Reverse Commute: The Hamptons-Inspired BKB Opens on the Upper East Side
Dayboat sea scallops at the newly opened BKB Manhattan
All photos by Billy Lyons
Father-and-son duos are not uncommon in the restaurant world. However, finding one that agreed on leaving the summer shade of the Hamptons for the always illuminated Manhattan is a bit more obscure. For the Millers of BKB (321 East 73rd Street; 212-861-1038), the move represents more than just expanding the family business.
Eric Miller, father of Adam, has been a part of several Manhattan kitchens throughout his career, helping show chefs like Scott Conant the ropes. However, after owning Cavo in Astoria for a decade, the chef and his family decided a move out east was in their best interest. Miller opened Bay Kitchen Bar in East Hampton in 2014, and the allure of operating by Gardiners Bay, catering to the pastel-pants and flip-flop crowd, may have been enough, if not for the encouragement of Adam. Though the summer rush of the Hamptons is intense, to say the least, there's no bigger stage than Manhattan — and no better place to remind New Yorkers local seafood is available year-round.
"I'm so excited and enthusiastic to work with my son. He's re-energizing me to cook better food and to push to a higher level. I don't think I've ever had a dining room that ran at this level, even though I've worked with the best people in the city. I don't think I've ever been around a better team than Adam has assembled, and it's exciting for me...As a father, to accomplish something like this with your son, that's what you live for."
As executive chef, the elder Miller has seen to it that his new outpost focuses on the creatures inhabiting the northeastern Atlantic. The menu offers Montauk pearl oysters and local fluke, as starters; there are also dayboat scallops and grilled sea bass, under the entrees category. A small selection of land-dwellers are mixed in, presumably to show that Long Island isn't just one endless string of marinas: Local duck is available, not to mention a black angus burger and aged sirloin. Though not side by side as his sous chef, Adam's presence as the GM is recognizable in the kitchen.
"No one is ever going to want to make his food come out better than I would," remarked Adam Miller, who isn't shy about rearranging a plate if it's not to his liking. Adam's background as an artist (he attended the Pratt Institute and started an industrial design company) also provides him an eye for aesthetics. "That ability to affect people's lives, in person and from a distance, was something I wanted to associate myself with. I always wanted to work with him," noted Adam on the appeal of using the kitchen as his medium. Adam's background as an artist is noticeable, as the dining room's clean design and hints of blue help support the focus on seafood. The duo chose the Upper East Side not only because they knew many of their Hamptons customers lived in the neighborhood full time, but because it gave them a chance to help reinvent a neighborhood's dining profile — and themselves.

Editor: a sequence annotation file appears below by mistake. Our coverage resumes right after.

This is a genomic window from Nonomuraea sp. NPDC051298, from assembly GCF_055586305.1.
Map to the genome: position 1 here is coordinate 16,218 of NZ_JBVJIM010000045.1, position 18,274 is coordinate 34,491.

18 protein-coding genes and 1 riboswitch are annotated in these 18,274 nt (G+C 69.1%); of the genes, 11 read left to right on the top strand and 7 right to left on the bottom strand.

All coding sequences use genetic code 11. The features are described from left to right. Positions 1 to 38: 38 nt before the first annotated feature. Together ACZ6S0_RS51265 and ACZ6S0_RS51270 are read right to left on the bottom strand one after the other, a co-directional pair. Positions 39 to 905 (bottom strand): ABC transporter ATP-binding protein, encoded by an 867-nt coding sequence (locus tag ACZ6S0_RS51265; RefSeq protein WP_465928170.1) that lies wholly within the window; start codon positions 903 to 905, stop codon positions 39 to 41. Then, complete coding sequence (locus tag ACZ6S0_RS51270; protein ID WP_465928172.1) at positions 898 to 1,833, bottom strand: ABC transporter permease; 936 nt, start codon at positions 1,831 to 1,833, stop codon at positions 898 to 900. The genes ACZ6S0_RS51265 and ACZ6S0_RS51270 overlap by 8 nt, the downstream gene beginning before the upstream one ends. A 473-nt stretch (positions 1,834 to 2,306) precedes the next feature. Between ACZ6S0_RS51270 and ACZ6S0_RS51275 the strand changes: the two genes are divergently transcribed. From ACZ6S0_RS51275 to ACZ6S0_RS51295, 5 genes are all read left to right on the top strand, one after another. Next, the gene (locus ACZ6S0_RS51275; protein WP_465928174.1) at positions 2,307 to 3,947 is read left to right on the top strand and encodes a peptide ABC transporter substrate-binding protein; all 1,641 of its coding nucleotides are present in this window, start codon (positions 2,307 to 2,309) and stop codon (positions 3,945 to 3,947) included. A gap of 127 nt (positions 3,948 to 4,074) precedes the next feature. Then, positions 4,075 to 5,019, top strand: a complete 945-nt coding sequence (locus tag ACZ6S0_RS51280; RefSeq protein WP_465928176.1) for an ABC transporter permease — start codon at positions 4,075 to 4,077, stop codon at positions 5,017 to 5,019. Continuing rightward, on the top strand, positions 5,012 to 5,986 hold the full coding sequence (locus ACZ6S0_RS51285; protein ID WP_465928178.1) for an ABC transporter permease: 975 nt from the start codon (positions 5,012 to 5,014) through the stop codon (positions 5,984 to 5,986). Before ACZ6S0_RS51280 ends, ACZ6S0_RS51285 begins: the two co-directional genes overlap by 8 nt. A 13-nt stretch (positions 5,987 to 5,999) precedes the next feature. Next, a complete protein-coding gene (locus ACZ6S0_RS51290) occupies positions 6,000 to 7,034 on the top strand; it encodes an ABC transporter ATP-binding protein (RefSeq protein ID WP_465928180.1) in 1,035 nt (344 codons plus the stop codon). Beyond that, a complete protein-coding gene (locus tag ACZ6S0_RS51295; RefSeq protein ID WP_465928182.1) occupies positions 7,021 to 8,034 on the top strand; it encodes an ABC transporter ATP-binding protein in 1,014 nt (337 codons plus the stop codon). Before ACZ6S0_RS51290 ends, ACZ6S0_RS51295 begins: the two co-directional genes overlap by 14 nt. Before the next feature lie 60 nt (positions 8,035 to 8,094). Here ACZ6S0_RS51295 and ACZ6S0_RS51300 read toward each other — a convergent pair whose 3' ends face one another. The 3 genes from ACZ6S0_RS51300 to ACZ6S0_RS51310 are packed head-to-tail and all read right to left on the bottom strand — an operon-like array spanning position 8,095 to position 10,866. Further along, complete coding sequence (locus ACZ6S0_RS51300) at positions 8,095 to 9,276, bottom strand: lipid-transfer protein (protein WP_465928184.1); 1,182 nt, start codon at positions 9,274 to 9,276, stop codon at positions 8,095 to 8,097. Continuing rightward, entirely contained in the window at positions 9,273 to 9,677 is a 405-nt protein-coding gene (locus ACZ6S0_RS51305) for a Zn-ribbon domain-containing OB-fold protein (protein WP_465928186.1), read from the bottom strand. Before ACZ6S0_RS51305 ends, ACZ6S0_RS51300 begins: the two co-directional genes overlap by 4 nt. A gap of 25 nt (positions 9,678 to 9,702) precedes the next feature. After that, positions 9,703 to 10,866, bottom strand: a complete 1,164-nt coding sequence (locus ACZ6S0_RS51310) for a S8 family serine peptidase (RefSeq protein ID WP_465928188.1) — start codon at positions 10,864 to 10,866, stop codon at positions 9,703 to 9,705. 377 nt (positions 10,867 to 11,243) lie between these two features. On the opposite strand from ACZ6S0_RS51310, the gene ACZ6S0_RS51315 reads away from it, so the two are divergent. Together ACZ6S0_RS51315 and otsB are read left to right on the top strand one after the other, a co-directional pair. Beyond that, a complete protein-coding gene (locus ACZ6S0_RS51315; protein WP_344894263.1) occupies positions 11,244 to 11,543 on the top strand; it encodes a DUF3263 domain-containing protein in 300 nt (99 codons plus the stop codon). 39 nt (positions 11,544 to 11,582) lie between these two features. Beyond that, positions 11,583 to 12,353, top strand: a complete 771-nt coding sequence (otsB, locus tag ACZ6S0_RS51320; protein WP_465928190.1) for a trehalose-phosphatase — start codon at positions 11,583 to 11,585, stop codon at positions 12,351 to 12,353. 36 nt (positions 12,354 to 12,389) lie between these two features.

Harbor fluke with citrus salad
The owners assembled a team of rising stars, including beverage director Maura McGuigan, whose career includes stops at Flatiron Lounge and Daniel Boloud's Cafe Boulud, and sommelier Eric Heine, whose wine list includes carefully selected offerings from notable regions, such as riesling from the Finger Lakes. Lukas Pohl is the pastry chef, and sweets are a big part of the menu. The dessert course offers a trio of crèmes brûlées with flavors like hibiscus and Tahitian vanilla; there's also a dark chocolate forest bombe with warm salted caramel drizzled on top.
"The only stupid people in the world are the people who think they know everything," explained Eric Miller. Even the most talented of families know where to call for help.
Click through the photos on the next page for a look at the Millers' new winter retreat:
Fresh oysters. Don't forget the roe!
Sea bass with potato arugula cake
Dark Chocolate Black Forest Bombe
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